Prototype Power Cell Captures CO2 and Produces Power

Researchers from Cornell University have developed an oxygen-assisted aluminum/carbon dioxide power cell that uses electrochemical reactions to capture carbon dioxide (CO2) and produce power in the process.

The cell developed by Lynden Archer, the James A. Friend Family Distinguished Professor of Engineering, and doctoral student Wajdi Al Sadat would use aluminum as the anode and mixed streams of CO2 and oxygen as the active ingredients of the cathode (Figure 5). The electrochemical reactions between the anode and the cathode would sequester the greenhouse gas into carbon-rich compounds while also producing electricity and a valuable oxalate as a byproduct, the university explained in a press release.

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5. Double duty. An electrochemical cell developed by researchers at the Cornell Center for Materials Research captures carbon dioxide emissions and converts them to a higher-value carbon product. At the same time, it generates power. Courtesy: Cornell University

The findings in the study (published on July 20 in the journal Science Advances and funded by a grant from the Saudi Arabian King Abdullah University of Science and Technology Global Research Partnership program) represent a possible paradigm shift, Archer said. Most current carbon capture models capture the carbon in fluids or solids. These are then heated or depressurized to release the CO2, but the concentrated gas must be compressed and transported for reuse or storage.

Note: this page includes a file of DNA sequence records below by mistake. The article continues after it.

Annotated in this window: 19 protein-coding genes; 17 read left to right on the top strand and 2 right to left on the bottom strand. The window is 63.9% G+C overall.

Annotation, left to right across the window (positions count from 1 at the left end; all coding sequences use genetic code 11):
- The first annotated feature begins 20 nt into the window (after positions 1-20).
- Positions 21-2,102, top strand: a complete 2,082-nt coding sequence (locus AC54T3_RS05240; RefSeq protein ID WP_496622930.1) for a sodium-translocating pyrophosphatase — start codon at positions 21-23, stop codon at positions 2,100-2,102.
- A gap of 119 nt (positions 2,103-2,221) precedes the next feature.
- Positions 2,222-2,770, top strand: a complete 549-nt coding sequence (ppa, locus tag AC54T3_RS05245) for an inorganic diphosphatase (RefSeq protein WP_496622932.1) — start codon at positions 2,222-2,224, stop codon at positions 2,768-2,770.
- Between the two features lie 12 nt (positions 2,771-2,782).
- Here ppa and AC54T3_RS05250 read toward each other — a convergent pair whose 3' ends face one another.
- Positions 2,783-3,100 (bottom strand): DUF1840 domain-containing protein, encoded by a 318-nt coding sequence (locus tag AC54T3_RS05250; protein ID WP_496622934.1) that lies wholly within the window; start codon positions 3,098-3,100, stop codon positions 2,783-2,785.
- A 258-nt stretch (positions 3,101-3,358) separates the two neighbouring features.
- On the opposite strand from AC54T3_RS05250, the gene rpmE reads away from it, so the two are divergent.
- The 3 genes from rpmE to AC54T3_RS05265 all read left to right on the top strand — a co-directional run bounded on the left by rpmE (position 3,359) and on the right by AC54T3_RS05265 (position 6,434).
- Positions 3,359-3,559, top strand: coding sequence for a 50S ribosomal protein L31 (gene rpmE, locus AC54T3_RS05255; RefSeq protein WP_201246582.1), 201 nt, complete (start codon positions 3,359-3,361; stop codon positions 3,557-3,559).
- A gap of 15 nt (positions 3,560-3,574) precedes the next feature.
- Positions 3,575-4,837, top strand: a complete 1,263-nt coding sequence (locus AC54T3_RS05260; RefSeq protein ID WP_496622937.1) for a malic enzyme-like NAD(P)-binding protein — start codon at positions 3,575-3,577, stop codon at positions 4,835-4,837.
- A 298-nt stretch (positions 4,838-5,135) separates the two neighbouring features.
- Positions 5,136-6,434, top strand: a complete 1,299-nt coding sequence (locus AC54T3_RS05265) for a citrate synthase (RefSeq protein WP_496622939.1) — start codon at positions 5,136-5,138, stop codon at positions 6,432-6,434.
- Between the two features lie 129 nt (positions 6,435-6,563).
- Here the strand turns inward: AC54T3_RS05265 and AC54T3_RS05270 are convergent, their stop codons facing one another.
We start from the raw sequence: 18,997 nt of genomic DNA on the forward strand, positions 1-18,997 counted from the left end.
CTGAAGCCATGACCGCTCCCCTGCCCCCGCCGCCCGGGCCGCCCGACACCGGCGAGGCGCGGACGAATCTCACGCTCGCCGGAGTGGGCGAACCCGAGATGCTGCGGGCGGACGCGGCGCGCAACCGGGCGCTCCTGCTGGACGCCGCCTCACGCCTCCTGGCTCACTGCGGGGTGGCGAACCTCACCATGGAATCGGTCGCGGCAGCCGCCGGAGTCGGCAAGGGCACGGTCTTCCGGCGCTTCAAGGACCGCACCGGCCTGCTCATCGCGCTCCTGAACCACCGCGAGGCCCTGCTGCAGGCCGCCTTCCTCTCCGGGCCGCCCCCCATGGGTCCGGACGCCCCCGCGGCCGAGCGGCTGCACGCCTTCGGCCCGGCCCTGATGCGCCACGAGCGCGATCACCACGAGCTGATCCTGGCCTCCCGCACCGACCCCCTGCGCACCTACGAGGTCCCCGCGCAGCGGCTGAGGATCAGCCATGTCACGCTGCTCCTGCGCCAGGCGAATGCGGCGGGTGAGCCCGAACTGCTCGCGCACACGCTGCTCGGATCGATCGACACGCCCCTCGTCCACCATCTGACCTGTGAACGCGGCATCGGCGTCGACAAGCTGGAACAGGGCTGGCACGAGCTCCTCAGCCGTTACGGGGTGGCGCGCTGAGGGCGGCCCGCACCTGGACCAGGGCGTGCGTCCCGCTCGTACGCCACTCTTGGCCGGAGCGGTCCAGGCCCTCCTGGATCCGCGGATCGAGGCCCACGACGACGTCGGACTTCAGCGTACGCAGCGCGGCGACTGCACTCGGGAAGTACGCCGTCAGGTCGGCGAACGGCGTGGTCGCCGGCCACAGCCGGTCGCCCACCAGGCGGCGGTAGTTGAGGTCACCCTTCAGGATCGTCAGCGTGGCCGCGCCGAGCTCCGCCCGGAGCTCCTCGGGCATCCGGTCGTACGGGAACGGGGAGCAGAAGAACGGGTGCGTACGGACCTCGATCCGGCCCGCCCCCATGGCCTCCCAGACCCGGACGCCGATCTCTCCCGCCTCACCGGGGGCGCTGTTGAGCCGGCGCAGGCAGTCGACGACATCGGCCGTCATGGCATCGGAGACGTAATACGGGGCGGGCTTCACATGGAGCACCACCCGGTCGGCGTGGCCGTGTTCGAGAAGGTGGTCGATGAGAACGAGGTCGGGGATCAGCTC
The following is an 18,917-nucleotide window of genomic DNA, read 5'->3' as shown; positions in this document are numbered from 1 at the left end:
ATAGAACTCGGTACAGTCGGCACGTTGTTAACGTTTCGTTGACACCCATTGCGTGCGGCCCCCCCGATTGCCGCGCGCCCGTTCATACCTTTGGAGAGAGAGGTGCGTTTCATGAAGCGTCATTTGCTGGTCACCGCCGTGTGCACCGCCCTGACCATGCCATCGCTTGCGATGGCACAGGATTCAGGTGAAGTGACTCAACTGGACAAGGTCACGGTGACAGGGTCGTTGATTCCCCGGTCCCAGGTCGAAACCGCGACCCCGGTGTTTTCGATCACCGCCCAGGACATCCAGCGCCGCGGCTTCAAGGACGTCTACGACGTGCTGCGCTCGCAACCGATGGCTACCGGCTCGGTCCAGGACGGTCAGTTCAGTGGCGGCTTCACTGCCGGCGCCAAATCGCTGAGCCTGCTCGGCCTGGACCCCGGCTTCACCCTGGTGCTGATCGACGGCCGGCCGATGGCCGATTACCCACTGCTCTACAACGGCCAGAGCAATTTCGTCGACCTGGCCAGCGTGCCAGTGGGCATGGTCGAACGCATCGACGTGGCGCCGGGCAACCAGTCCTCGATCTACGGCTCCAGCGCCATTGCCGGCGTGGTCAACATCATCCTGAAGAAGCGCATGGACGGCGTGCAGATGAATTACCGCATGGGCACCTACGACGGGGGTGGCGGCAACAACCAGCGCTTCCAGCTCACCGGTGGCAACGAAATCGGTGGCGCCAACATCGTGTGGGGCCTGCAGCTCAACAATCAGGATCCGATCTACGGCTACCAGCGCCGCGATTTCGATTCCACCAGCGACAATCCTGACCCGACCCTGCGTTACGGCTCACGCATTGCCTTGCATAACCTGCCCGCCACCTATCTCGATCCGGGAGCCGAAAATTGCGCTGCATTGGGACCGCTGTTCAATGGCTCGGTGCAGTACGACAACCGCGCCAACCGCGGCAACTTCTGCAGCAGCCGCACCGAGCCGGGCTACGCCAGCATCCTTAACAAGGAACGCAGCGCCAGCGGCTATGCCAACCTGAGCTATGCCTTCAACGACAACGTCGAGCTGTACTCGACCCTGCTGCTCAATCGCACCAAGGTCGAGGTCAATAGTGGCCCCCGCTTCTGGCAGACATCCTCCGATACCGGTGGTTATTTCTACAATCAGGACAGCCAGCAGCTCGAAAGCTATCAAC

“One of the roadblocks to adopting current carbon dioxide capture technology in electric power plants is that the regeneration of the fluids used for capturing carbon dioxide utilize as much as 25% of the energy output of the plant,” Archer said. “This seriously limits commercial viability of such technology.”

The electrochemical cell generated 13 ampere-hours per gram of porous carbon (as the cathode) at a discharge potential of around 1.4 V. “The energy produced by the cell is comparable to that produced by the highest energy-density battery systems,” suggested the researchers. It also generates superoxide intermediates, which are formed when the dioxide is reduced at the cathode. The superoxide reacts with the CO2, a normally inert compound, forming carbon-carbon oxalate, which is widely used in many industries, including pharmaceutical, fiber, and metal smelting.

“A process able to convert carbon dioxide into a more reactive molecule such as an oxalate that contains two carbons opens up a cascade of reaction processes that can be used to synthesize a variety of products,” Archer said, noting that the configuration of the electrochemical cell will be dependent on the product one chooses to make from the oxalate.

However, the design has a drawback, the researchers noted. Its electrolyte is “extremely sensitive to water.” Work continues to address the performance to electrochemical systems and the use of electrolytes that are less water-sensitive.

—Sonal Patel, associate editor